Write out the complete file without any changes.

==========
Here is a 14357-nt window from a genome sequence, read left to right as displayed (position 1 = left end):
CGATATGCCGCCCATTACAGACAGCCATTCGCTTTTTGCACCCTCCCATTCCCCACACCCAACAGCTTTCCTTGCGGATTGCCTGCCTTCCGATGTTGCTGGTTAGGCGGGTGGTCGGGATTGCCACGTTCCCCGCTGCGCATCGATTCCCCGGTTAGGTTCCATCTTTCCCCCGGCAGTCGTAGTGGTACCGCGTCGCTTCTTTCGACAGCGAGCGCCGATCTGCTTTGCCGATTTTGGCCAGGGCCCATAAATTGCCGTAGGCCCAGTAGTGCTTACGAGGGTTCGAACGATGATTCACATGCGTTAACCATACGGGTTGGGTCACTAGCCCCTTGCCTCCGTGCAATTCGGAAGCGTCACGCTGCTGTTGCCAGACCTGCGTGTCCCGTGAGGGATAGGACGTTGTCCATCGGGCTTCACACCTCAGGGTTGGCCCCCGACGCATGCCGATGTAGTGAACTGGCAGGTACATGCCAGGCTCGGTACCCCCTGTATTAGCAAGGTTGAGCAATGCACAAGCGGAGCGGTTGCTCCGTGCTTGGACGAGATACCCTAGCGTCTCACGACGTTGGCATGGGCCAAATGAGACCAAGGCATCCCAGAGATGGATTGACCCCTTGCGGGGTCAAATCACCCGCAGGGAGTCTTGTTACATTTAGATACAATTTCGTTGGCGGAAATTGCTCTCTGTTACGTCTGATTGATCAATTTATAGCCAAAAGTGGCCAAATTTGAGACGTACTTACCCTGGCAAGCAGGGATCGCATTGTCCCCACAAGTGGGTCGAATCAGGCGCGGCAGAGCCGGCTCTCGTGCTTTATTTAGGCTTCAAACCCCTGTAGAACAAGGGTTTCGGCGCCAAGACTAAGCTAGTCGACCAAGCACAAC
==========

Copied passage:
Here is a 14357-nt window from a genome sequence, read left to right as displayed (position 1 = left end):
CGATATGCCGCCCATTACAGACAGCCATTCGCTTTTTGCACCCTCCCATTCCCCACACCCAACAGCTTTCCTTGCGGATTGCCTGCCTTCCGATGTTGCTGGTTAGGCGGGTGGTCGGGATTGCCACGTTCCCCGCTGCGCATCGATTCCCCGGTTAGGTTCCATCTTTCCCCCGGCAGTCGTAGTGGTACCGCGTCGCTTCTTTCGACAGCGAGCGCCGATCTGCTTTGCCGATTTTGGCCAGGGCCCATAAATTGCCGTAGGCCCAGTAGTGCTTACGAGGGTTCGAACGATGATTCACATGCGTTAACCATACGGGTTGGGTCACTAGCCCCTTGCCTCCGTGCAATTCGGAAGCGTCACGCTGCTGTTGCCAGACCTGCGTGTCCCGTGAGGGATAGGACGTTGTCCATCGGGCTTCACACCTCAGGGTTGGCCCCCGACGCATGCCGATGTAGTGAACTGGCAGGTACATGCCAGGCTCGGTACCCCCTGTATTAGCAAGGTTGAGCAATGCACAAGCGGAGCGGTTGCTCCGTGCTTGGACGAGATACCCTAGCGTCTCACGACGTTGGCATGGGCCAAATGAGACCAAGGCATCCCAGAGATGGATTGACCCCTTGCGGGGTCAAATCACCCGCAGGGAGTCTTGTTACATTTAGATACAATTTCGTTGGCGGAAATTGCTCTCTGTTACGTCTGATTGATCAATTTATAGCCAAAAGTGGCCAAATTTGAGACGTACTTACCCTGGCAAGCAGGGATCGCATTGTCCCCACAAGTGGGTCGAATCAGGCGCGGCAGAGCCGGCTCTCGTGCTTTATTTAGGCTTCAAACCCCTGTAGAACAAGGGTTTCGGCGCCAAGACTAAGCTAGTCGACCAAGCACAAC